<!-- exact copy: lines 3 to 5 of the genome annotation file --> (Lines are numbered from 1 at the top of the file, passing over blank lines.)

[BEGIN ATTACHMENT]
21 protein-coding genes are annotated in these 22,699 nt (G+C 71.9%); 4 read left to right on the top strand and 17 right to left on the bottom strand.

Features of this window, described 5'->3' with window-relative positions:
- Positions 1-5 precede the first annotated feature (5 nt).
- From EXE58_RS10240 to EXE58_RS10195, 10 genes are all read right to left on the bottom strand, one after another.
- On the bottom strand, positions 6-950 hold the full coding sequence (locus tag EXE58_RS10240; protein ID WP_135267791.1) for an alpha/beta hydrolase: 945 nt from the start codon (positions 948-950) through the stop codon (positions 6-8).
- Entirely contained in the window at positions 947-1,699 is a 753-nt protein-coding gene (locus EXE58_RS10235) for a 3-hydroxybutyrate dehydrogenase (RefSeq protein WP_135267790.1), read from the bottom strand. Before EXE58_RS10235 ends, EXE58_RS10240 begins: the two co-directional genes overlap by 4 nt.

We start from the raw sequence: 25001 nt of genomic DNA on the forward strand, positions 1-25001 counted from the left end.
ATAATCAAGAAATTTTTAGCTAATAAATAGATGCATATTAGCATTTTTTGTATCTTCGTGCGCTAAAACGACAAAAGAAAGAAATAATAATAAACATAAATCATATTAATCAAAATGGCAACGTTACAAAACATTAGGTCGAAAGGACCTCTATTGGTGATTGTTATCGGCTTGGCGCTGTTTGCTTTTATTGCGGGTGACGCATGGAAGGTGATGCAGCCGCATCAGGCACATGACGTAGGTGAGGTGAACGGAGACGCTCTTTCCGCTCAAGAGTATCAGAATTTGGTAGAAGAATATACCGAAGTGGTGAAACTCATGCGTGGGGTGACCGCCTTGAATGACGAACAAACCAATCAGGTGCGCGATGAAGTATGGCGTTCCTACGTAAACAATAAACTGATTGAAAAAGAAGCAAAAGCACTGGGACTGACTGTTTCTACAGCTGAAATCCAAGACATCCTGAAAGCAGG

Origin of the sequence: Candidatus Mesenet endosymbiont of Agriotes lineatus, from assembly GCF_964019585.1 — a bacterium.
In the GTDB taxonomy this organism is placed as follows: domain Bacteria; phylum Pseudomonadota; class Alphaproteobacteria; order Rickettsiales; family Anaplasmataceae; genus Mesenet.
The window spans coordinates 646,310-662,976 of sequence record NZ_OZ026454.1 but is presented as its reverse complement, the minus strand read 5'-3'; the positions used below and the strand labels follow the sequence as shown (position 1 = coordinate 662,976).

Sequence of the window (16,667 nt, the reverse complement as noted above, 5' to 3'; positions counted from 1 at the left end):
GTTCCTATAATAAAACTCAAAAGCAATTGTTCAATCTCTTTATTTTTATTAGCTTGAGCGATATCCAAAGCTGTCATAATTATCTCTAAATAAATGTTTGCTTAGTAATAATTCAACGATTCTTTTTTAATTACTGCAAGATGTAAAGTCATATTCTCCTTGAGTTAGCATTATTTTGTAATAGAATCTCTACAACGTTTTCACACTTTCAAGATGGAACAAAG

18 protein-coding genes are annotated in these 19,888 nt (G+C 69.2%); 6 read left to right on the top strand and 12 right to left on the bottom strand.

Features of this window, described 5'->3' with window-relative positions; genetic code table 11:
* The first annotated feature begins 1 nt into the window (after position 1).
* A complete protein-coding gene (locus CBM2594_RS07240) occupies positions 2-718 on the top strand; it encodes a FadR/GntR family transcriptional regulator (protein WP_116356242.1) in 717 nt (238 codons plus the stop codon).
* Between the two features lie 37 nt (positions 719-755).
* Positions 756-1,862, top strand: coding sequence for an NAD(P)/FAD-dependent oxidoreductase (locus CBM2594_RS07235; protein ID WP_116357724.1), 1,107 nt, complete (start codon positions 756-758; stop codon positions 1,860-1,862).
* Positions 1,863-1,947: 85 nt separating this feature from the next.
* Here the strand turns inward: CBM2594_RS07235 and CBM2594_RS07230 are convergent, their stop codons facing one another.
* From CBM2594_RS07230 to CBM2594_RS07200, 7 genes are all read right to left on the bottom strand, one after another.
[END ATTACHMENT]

- Positions 1-5 precede the first annotated feature (5 nt).
- From EXE58_RS10240 to EXE58_RS10195, 10 genes are all read right to left on the bottom strand, one after another.
- On the bottom strand, positions 6-950 hold the full coding sequence (locus tag EXE58_RS10240; protein ID WP_135267791.1) for an alpha/beta hydrolase: 945 nt from the start codon (positions 948-950) through the stop codon (positions 6-8).